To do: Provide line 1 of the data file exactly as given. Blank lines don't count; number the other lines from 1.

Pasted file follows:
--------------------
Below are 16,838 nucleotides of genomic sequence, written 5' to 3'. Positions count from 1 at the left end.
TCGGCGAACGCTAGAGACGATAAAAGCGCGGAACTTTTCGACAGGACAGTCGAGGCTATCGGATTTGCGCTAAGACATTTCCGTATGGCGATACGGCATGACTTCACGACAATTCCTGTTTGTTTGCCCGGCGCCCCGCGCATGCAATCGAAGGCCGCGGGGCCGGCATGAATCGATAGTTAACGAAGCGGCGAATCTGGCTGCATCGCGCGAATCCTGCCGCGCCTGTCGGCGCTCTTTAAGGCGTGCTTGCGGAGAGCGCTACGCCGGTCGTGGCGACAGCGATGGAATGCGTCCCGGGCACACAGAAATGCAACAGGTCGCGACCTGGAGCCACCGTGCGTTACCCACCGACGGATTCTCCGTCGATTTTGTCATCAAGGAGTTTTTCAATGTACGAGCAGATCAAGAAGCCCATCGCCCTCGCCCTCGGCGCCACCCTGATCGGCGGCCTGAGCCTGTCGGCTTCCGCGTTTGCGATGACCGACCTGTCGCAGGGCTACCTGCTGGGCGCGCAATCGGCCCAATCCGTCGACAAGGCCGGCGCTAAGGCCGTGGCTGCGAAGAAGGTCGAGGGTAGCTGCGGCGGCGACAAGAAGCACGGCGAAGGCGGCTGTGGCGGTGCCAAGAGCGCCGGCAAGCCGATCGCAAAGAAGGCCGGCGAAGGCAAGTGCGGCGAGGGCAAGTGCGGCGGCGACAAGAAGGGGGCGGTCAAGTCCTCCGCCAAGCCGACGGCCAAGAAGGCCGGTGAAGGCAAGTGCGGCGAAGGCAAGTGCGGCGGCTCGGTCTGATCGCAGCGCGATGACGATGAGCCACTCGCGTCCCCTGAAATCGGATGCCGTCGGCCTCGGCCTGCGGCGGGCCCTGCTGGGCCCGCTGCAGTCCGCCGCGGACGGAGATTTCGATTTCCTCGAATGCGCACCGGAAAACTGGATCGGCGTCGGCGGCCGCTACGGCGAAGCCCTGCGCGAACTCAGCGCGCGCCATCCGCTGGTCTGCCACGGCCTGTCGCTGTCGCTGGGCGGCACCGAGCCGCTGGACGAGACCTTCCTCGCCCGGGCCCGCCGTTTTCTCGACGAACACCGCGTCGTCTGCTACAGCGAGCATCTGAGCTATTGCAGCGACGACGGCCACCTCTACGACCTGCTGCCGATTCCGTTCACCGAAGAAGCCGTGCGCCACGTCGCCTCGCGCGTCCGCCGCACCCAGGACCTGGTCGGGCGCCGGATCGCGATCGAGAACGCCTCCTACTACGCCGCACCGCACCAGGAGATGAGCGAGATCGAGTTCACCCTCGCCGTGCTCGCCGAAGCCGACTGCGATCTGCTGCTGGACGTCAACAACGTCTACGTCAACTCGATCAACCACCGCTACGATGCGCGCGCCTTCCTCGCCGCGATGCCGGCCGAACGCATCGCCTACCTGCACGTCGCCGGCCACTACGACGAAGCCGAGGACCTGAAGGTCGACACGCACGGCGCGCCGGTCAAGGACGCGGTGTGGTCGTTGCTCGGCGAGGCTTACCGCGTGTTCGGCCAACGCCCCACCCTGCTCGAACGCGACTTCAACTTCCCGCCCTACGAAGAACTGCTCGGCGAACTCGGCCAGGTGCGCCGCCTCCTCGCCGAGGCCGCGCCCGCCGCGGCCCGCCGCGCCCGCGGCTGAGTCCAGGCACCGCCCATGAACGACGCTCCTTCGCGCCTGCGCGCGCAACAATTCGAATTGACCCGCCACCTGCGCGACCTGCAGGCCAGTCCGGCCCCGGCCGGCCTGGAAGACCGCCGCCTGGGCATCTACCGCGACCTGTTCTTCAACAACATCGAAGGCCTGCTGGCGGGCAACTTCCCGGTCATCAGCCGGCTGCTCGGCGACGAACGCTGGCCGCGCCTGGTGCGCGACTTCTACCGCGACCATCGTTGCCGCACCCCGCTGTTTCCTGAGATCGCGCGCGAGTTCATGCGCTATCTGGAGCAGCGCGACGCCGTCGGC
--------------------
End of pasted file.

Below are 16,838 nucleotides of genomic sequence, written 5' to 3'. Positions count from 1 at the left end.